Monday, March 17, 2014

1st 5 Pages March Workshop - Schafer Rev 2

Name: Jennifer Schafer
Genre: Young Adult Contemporary

My favorite family photo was snapped by a night nurse. She nearly cut off my dad’s head in her off-kilter focus. No matter. The absolute adoration on his face for the tufty-haired bundle in his arms transcends the two dimensional. I’ve felt nothing less in the seventeen years since, despite the woman who bore me and disappeared without the first glance.

Her absence made honorary membership in my best friend’s two-parent, five-child family quite natural. Hence, my presence as designated photographer at the Donohue family reunion, and the reason Zoe and I sit side by side this afternoon on her screened porch with my Canon EOS DSLR camera connected to her laptop.

“You’re a real pro, Bits,” Zoe says as she scrolls through the images. “I love this one of my grandparents.” She grins. “I can hear their laughter.”

“Thanks. I’ll pick a dozen or so for my AP portfolio. Your family won’t mind, will they?”

“Are you kidding? They love you.” She pauses and clicks. Several images overlap on the screen of a tall, lanky teen on a grass volleyball court. “And I’d say you have a thing for my cousin.” Her raised eyebrow dares me to contradict her.

“If you notice,” I reach for the touch pad, and she blocks me. “I took pictures of everyone at that game.”

“Um, hmm.” She continues to preview the photos.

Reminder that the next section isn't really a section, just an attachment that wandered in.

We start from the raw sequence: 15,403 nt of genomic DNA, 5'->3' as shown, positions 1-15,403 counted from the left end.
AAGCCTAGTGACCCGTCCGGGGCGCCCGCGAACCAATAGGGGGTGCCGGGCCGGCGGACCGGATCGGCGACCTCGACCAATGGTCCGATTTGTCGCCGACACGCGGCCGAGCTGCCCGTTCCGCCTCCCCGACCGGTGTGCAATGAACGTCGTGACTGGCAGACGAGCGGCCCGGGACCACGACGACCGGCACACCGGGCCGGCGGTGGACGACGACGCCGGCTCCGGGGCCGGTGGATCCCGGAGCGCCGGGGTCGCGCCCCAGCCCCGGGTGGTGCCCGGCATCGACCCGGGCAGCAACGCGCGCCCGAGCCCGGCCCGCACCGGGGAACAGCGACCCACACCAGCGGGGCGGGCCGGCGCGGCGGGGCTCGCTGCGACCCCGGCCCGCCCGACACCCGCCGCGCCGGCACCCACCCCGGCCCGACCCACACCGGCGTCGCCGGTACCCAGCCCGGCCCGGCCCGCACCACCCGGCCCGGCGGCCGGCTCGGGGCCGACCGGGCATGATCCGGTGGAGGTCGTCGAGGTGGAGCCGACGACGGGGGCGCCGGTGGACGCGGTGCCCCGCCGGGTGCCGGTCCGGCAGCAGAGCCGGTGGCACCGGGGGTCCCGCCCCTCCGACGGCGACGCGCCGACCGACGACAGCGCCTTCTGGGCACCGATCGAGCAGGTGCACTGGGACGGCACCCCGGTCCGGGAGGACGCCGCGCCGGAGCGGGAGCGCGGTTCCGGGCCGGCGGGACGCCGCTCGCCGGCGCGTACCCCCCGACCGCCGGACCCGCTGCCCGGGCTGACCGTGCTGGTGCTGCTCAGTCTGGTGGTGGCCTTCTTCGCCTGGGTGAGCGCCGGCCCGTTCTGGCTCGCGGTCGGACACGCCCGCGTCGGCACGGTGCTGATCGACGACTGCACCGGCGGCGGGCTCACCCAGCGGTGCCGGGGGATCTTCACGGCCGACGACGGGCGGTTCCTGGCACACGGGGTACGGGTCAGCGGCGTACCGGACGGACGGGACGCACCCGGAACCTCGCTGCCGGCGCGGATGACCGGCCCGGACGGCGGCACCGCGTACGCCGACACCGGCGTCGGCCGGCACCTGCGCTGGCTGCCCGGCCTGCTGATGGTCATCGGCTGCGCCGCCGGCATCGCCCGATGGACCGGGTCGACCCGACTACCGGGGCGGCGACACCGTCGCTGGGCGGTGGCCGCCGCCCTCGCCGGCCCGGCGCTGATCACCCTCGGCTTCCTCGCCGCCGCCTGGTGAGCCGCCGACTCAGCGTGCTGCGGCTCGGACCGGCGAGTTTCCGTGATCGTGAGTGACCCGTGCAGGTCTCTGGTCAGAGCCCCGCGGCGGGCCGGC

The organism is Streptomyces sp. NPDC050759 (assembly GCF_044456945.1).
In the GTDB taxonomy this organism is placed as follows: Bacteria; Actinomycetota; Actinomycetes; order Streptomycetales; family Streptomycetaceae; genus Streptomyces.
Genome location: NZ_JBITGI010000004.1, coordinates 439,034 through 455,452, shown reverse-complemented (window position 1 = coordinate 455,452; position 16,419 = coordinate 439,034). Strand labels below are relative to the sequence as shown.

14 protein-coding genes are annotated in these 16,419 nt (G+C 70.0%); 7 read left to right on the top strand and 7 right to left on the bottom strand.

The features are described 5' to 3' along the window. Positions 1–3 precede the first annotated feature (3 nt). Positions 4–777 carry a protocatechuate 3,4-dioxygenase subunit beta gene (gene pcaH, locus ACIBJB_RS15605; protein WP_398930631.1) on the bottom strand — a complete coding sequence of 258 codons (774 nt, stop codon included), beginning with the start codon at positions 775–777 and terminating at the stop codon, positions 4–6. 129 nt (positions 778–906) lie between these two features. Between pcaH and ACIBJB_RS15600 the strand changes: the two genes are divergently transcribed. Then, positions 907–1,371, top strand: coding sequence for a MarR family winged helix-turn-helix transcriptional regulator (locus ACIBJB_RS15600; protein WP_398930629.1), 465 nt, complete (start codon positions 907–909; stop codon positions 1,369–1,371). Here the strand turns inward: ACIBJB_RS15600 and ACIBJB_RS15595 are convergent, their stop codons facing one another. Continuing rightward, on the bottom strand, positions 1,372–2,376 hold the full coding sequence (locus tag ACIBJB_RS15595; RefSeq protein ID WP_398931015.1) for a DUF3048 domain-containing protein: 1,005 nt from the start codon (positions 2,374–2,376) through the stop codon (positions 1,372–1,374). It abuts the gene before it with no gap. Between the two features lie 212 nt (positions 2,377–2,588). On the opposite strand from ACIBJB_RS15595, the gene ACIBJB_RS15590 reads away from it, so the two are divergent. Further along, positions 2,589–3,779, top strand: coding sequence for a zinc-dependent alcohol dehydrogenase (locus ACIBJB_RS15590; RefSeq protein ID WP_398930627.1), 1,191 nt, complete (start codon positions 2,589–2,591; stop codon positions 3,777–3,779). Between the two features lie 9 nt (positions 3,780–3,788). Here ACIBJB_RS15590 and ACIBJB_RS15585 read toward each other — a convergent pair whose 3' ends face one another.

A low rumble up the street diverts our attention. A large moving truck pulls in front of Zoe’s house and backs into the driveway across the street.

“Uh, oh.” Zoe reaches for my hand. “Let’s go inside.”

My dad lost his job five months ago. Twelve weeks of dead end interviews sapped his confidence, and he put our home up for sale. Today, the new family moves in.

“Bits, come on.” Zoe moves the laptop to the chair next to her. “Don’t be morbid.” She stands and tugs on my arm.

On my feet, I shake her off and move toward the half wall of the porch. My fingers itch for my camera. A crew of movers unload the new neighbor’s furniture. I frame the scene in my mind’s eye.

“I could totally use this for Photo.” I say more to myself than my friend.

I’m not a stalker. Really. I always ask permission before I take pictures of strangers. When I explain about my Advanced Placement Photo project on families, people are usually happy to help. Especially when I produce an Elizabeth Callahan, photographer business card and offer them access to the JPEGs.

Zoe disconnects my camera, snaps her laptop closed, and moves next to me. She holds her hands to frame the scene across the street, one eye squinted closed. “If you say so. All I see are a bunch of sweaty guys in baggy pants who need to shave.”

The small army of professionals empty the super-sized truck in about half an hour. A man and a woman arrive and work together with practiced communication to back a smaller moving truck into the drive. Each imagined photo I take captures the undercurrent of excitement in their conversation. They tease, they get it done.

“They remind me of your parents,” I say.

The man jumps out of the truck and gives his wife a feet-off-the-ground hug.

“Yeah.” Her reply comes warm and smiley. “They kind of do.”